The moment magnitude (M) 7.9 Denali Fault earthquake in Alaska of 3 November 2002 triggered an unusual pattern of landslides and liquefaction effects. The landslides were primarily rock falls and rock slides that ranged in volume from a few cubic meters to the 40 million-cubic-meter rock avalanche that covered much of the McGinnis Glacier. Landslides were concentrated in a narrow zone ???30 km wide that straddled the fault rupture zone over its entire 300 km length. Large rock avalanches all clustered at the western end of the rupture zone where acceleration levels are reported to have been the highest. Liquefaction effects, consisting of sand blows, lateral spreads, and settlement, were widespread within susceptible alluvial deposits extending from Fairbanks eastward several hundred kilometers. The liquefaction effects displayed a pattern of increasing concentration and severity from west to east and extended well beyond the zone of landslides, which is unusual. The contrasting patterns formed by the distributions of landslides and liquefaction effects initially seemed to be inconsistent; however, preliminary analyses of strong-motion records from the earthquake offer a possible explanation for the unusual ground-failure patterns that are related to three subevents that have been discerned from the earthquake records.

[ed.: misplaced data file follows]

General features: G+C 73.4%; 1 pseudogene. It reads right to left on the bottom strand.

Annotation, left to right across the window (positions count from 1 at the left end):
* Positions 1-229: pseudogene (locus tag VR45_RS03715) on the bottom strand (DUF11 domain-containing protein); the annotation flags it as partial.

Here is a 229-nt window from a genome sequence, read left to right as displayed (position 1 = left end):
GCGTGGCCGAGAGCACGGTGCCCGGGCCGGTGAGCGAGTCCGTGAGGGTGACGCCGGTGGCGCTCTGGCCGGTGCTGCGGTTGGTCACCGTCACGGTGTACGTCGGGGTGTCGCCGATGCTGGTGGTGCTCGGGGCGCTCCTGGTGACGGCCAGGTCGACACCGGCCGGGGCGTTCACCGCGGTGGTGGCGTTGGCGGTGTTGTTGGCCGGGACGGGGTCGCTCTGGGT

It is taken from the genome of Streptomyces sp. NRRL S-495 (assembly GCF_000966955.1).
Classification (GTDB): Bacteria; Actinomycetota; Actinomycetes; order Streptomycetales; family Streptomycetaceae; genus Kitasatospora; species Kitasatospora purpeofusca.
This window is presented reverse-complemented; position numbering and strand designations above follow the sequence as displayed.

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Landslides and liquefaction triggered by the M 7.9 denali fault earthquake of 3 November 2002